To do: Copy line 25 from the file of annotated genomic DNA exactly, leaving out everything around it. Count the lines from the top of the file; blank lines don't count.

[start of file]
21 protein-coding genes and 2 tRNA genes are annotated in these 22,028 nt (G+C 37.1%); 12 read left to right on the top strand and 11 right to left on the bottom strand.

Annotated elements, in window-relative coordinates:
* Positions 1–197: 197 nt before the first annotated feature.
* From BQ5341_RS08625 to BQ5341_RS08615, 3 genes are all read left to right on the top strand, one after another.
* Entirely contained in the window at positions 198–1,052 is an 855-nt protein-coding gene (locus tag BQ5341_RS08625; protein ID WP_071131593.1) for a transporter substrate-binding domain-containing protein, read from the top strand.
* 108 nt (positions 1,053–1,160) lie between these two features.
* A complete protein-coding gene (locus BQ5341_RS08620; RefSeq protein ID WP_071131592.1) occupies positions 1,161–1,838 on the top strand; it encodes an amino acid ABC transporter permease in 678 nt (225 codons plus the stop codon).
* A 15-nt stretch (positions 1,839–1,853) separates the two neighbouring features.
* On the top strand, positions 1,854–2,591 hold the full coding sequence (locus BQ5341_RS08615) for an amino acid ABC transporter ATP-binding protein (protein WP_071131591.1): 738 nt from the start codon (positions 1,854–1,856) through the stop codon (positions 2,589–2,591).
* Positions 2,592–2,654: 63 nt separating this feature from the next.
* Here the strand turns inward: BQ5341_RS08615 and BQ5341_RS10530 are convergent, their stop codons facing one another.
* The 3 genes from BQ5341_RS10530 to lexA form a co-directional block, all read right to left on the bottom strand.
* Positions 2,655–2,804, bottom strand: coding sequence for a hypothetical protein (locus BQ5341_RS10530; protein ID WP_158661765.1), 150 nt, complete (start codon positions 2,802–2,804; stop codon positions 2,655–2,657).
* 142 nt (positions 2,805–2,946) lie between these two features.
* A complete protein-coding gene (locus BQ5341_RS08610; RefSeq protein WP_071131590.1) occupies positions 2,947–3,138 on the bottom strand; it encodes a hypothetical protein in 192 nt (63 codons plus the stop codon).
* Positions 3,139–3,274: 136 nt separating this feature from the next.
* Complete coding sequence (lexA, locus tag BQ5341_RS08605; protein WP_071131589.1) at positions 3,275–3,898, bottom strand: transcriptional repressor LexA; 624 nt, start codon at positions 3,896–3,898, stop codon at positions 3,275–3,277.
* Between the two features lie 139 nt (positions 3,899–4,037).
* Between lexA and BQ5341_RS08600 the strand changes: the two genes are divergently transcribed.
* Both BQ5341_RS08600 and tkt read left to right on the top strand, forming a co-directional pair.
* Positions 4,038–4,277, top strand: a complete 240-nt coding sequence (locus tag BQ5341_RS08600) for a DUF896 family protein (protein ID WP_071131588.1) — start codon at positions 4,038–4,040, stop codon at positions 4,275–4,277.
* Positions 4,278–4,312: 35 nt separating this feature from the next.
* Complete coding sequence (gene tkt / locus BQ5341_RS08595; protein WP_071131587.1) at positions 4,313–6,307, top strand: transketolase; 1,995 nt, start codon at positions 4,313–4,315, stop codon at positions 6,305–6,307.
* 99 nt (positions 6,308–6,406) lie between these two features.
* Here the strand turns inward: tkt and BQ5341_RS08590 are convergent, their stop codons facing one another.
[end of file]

* Here the strand turns inward: tkt and BQ5341_RS08590 are convergent, their stop codons facing one another.